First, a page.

Pension Fund Regulatory and Development Authority (PFRDA) chairman Deepak Mohanty on Wednesday said the regulator is working on a pension scheme which could provide minimum assured return and something in this respect would come soon.
He also said that there are about 5.3 crore subscribers of Atal Pension Yojana (APY). This year the target for enrolment is 1.3 crore as against 1.2 crore last year.
“That is very much in the works…there we have to balance risk and return…somebody gives assurance and it will come with a cost. Like in APY, the government gives assurance and they bear the cost,” he said.
In a case of assured return, he said, the pension fund has to provide more capital because it is taking more risk.
“We are considering that product. We have made some progress. We will come out with that product and at the same time that one would have to see that the return should be attractive,” he said.
With regard to APY, he said, PFRDA aims to increase enrolment under the scheme and Regional Rural Bank is doing well on this count.
Atal Pension Yojana has generated 9 per cent return and the government has assured gap funding for the scheme.
Asked about progress made by the finance secretary-headed panel to review the pension system for government employees, Mohanty, who is a member of the panel, said, it is too pre-mature to comment on it.
As per its terms of reference, the committee would suggest measures to modify the same with a view to improving upon the pensionary benefits of government employees covered under the NPS, keeping in view the fiscal implications and impact on overall budgetary space, so that fiscal prudence is maintained to protect the common citizens.
The committee was set up in the backdrop of several non-BJP states deciding to revert to the DA-linked Old Pension Scheme (OPS) and also employee organisations in some other states raising demand for the same.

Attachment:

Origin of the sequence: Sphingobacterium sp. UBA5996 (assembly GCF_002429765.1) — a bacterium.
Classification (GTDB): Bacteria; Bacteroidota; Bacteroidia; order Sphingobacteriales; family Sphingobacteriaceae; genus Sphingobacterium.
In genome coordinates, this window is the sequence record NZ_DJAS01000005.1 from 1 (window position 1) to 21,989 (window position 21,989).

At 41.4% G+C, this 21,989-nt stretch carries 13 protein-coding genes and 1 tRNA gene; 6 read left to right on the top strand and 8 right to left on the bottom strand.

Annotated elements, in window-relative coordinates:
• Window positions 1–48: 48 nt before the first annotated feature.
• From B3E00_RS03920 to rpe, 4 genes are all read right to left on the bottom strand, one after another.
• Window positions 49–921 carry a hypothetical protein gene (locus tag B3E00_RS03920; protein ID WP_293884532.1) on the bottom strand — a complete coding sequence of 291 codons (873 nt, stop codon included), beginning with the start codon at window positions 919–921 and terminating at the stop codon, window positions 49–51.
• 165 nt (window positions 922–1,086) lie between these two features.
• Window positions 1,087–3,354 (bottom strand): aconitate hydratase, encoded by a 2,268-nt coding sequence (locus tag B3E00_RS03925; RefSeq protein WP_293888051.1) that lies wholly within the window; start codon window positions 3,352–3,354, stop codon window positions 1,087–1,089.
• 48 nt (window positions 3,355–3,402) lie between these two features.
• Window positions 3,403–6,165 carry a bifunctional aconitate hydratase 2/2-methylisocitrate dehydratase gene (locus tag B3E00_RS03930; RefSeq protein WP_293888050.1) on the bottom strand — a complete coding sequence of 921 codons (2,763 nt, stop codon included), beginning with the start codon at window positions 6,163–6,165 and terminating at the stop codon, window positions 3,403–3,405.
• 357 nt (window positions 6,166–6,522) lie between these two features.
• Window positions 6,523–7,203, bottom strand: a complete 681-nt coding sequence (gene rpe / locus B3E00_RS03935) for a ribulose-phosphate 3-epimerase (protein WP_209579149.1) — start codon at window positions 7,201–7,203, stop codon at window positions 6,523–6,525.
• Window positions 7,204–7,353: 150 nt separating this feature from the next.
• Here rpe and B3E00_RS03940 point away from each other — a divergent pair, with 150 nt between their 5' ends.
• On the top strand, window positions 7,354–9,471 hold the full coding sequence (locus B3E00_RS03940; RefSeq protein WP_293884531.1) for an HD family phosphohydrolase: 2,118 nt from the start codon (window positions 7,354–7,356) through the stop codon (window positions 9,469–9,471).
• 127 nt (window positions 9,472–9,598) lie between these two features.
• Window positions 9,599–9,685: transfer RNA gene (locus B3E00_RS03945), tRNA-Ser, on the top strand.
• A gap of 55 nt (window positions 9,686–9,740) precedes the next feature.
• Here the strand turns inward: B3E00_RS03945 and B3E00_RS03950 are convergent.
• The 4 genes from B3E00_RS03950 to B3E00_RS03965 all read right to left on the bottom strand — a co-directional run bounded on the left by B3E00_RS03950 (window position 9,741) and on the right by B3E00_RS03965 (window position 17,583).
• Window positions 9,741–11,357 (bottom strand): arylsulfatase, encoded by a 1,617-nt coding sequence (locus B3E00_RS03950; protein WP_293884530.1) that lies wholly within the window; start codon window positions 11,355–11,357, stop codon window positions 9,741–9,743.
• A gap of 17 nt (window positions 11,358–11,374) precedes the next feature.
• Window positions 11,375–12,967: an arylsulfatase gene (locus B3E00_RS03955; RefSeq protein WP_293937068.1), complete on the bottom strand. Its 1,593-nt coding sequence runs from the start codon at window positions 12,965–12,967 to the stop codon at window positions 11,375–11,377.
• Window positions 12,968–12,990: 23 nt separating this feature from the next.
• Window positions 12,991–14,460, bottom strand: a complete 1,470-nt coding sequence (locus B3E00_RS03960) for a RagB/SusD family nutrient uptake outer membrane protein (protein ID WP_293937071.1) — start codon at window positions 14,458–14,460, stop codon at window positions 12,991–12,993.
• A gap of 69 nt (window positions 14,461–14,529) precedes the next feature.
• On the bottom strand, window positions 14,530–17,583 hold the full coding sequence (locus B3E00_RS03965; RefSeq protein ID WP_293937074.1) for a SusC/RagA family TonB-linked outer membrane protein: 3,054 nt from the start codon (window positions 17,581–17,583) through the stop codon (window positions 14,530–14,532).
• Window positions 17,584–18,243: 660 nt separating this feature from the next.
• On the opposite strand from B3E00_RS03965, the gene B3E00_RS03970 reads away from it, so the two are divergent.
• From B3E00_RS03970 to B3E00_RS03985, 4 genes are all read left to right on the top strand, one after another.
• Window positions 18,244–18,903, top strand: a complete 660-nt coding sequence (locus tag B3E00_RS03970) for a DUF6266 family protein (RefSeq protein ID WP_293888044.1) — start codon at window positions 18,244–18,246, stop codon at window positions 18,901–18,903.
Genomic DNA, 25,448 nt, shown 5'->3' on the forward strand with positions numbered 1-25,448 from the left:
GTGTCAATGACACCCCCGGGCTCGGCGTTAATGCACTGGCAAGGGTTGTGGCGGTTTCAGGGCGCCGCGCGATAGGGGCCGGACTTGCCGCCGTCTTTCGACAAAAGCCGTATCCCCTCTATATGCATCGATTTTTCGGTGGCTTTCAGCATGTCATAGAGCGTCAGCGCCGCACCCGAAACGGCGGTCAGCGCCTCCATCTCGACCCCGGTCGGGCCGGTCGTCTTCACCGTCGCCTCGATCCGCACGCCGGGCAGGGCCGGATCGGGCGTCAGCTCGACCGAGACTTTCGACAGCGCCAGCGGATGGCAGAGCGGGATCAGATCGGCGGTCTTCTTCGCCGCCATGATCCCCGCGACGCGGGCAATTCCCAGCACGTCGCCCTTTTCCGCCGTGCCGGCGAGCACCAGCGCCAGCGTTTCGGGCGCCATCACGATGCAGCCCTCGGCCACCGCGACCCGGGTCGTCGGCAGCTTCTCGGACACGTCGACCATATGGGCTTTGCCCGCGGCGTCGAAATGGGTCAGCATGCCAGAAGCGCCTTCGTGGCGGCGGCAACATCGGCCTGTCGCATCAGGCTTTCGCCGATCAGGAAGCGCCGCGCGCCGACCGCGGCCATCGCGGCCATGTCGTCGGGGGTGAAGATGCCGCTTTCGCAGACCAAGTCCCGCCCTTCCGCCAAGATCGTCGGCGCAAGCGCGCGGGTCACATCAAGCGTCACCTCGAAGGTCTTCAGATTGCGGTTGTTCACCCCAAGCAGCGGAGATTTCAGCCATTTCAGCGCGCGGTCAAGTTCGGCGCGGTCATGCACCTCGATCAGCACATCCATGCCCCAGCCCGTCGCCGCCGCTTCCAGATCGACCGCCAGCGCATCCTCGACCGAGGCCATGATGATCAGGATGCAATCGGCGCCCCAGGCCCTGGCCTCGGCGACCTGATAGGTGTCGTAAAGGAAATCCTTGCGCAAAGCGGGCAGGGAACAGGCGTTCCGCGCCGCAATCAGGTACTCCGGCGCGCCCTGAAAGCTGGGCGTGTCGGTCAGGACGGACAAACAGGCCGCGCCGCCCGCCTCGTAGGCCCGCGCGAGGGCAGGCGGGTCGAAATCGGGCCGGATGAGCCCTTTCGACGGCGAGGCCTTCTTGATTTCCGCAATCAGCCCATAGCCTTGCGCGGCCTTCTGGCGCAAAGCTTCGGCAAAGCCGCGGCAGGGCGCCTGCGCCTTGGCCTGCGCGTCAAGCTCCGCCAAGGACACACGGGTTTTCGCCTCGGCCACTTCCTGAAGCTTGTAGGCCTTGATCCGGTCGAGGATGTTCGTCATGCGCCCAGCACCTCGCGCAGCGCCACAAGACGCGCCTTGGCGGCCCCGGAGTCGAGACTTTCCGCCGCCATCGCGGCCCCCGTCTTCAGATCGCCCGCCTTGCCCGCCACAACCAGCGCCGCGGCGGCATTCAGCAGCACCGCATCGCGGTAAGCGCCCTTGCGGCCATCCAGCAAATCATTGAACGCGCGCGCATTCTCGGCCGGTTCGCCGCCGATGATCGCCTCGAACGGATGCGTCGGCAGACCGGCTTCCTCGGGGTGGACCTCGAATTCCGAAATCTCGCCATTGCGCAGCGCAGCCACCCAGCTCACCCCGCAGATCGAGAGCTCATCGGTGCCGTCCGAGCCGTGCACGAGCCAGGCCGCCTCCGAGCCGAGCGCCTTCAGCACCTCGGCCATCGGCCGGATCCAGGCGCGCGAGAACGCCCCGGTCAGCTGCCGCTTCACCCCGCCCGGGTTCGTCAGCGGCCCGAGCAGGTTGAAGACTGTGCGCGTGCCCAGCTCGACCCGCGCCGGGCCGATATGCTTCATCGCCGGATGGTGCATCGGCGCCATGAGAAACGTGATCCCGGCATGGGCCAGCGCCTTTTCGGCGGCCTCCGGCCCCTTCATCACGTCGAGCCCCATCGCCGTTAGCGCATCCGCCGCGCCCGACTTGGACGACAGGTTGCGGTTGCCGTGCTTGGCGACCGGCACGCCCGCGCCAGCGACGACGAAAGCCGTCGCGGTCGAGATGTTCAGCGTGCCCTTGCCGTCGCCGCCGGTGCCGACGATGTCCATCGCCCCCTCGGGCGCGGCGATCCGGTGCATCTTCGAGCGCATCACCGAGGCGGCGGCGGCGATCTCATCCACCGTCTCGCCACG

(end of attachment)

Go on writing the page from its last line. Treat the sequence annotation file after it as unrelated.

To a question on states’ demand to return the NPS corpus, he said, there is no provision in statute to return the pension amount as it belongs to contributors.
The central government in March had said there is no provision in the PFRDA Act for a refund of the accumulated NPS corpus which is being sought by the five non-BJP states that want to restart the Old Pension Scheme.
The state governments of Rajasthan, Chhattisgarh, Jharkhand, Punjab, and Himachal Pradesh have informed the Centre about their decision to revert to the OPS and have requested a refund of corpus accumulated under the National Pension System (NPS).
The NPS was introduced by the central government in December 2003 to replace the defined benefit pension system with defined contribution pension scheme in order to provide old age income security in a fiscally sustainable manner and also to channelise small savings into productive sectors of the economy through prudential investments.
It was made mandatory for all new recruits to the government service (except armed forces) with effect from January 1, 2004, and has also been rolled out for all citizens with effect from May 1,2009, on voluntary basis.
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